So you’ve just started investing. You find that there’s a wealth of financial information everywhere. Like most investors, you have limited time for investing. So what should you NOT pay attention to?
1. Mergers and Acquisition: Unless you work at a large company and have plenty of stock options, we believe that attention paid to mergers and acquisitions could be spent on more productive pursuits (like walking your dog.) M&As of large companies usually catch plenty of eyeballs, but unless you have a financial interest in one of the companies concerned, knowing how X merged with Y won’t help your investments much. Here’s why:
A) Once the M&A is announced, there is little room for the stock to move. Buying or selling now hoping to profit would be too late and is a game for professionals.
B) M&As usually have some complicated intentions and that intention tends to stay within the corporate boardrooms. As an individual investor, it is usually hard to decipher the real reason behind an M&A. Even if you figured out the intention, it will still be hard to gauge the odds of the success of the strategy.
2. Tips: Listening to stock tips from another amateur investor is also something we strongly advise against. Tips sound like the mysterious way to financial heaven, but they’re usually not. Believing in tips is like believing you can get something for nothing. Better to spend your time on financial education and finding good investments on your own.
3. Economic news: The economy is hard if not impossible to predict. For an individual investor that has little time in the first place, reading about how housing starts are at 2 decade lows does not mean much. In fact it may actually be detrimental to investment. Had you bought stocks on news of Obama’s stimulus, you would be underwater by now, despite all the hype around it. Economic news tends to be bleak at market bottoms, however this does NOT mean you should buy when economic news is bad, as sometimes it does get worse.
4. TV shows: If you’re going to take mainstream financial shows seriously, you’d better not watch them. Once knowledge of a certain investment or event is widely publicized, do you think it gives you, the individual investor, any edge? That is not to say watching financial news is useless, but it does not really help your personal investments that much. And analysts are even worse. There are probably a dozen opinions for every security, each one making as much sense as the next. Which one are you gonna believe?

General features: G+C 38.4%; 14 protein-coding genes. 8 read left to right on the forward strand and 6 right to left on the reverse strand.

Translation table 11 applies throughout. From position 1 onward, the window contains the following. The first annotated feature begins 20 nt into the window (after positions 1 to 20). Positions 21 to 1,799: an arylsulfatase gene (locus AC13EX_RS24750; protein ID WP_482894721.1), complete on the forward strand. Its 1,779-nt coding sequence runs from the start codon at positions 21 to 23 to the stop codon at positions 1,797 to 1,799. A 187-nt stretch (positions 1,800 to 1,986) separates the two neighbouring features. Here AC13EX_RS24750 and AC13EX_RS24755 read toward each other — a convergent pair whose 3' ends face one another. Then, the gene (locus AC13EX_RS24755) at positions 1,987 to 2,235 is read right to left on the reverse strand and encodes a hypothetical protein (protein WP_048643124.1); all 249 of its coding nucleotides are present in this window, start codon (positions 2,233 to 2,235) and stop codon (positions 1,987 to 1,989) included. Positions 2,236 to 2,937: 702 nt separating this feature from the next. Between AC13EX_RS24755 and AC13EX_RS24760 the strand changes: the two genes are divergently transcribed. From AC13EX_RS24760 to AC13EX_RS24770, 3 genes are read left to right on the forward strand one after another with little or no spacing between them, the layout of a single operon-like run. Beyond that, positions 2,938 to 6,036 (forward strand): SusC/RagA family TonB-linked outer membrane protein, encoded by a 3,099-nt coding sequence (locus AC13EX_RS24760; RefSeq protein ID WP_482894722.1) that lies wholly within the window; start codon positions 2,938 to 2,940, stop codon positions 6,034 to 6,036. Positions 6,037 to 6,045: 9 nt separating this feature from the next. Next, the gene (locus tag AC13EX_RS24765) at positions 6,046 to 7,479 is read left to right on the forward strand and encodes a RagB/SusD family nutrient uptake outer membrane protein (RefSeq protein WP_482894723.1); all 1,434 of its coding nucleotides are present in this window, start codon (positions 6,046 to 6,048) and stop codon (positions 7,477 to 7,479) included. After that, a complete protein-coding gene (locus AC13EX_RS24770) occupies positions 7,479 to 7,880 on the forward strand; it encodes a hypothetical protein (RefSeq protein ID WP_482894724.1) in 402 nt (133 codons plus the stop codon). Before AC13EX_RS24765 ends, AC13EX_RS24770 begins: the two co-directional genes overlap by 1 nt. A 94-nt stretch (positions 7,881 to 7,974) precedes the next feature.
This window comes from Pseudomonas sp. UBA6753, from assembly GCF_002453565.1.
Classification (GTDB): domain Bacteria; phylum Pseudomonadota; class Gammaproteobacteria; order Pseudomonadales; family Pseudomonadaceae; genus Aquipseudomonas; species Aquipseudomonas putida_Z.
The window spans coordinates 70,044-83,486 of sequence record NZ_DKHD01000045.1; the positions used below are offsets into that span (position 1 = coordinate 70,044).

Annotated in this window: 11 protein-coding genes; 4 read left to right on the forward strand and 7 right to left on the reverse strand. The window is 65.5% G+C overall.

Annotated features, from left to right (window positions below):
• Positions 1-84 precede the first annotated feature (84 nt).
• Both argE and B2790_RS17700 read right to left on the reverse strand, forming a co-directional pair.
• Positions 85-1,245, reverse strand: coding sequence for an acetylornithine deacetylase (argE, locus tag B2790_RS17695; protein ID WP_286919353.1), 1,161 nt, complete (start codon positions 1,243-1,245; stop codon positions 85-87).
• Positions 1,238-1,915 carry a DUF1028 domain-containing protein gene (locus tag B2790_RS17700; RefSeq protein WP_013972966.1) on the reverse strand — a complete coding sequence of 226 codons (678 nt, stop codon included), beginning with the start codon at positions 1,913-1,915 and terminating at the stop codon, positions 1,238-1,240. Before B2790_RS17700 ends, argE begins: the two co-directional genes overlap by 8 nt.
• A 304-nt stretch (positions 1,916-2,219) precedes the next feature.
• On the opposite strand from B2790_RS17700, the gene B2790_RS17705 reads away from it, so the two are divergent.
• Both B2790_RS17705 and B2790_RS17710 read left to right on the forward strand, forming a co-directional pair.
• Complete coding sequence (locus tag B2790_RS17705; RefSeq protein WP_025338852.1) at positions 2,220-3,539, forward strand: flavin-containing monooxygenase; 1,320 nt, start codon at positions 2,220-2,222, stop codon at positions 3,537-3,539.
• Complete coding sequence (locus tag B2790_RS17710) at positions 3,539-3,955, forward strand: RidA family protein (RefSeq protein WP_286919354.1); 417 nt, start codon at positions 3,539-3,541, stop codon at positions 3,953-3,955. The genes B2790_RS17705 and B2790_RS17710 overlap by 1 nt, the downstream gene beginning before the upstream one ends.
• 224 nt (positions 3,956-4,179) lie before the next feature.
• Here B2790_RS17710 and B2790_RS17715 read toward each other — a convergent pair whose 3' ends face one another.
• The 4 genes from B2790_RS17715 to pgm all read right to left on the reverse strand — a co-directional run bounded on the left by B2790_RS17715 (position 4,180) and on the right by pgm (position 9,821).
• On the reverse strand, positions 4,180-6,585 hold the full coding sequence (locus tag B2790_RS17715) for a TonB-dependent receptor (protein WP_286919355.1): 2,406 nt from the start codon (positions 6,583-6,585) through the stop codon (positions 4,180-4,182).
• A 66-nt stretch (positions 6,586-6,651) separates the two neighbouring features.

5. Highly priced seminars: Like diamonds, highly priced seminars are mostly overvalued. You pay thousands to get pitches for even more expensive products that seem great during the seminar but lose you money in the battlefield. It’s sort of like some countries that import state-of-the-art fighter planes from the US but can’t use them effectively due to the poor training of their pilots. Even if the seminars were selling something of value, without real trading experience and actually having a feel for the markets, you might not be able to use what you received from the seminar effectively. Then again, most highly priced seminars promise much and deliver little if not none.
6. Things you don’t understand: If you’ve got limited time and you’re reading this broker report from some highly reputed investment bank that has alpha, beta and sigmas in it and you can’t get what in the world it’s try to say, it’s probably unproductive to read it.
7. Rumors: These are one of the worst sources of investment ideas. Most rumors do not materialize and are usually comparable to chasing wild geese.
We consider the above seven to be a waste of your precious time. Generally anything mainstream can be covered quickly and most of it should be ignored. Investing is not buying clothes, you don’t necessarily have to pay attention to what’s in fashion.If you’re new to investing, it is probably better to spend more time on investment education.
This was a guest post by StockTradingToGo Community member Allen. Other recent posts from this author:
- 5 Common Warren Buffett Myths
- Is there really a Treasuries bubble?
- 6 Reasons Policy Makers Won’t Stop Bubbles
- 7 Key Reasons Why Bubbles Form
- 4 Must Avoid Investment for New Investors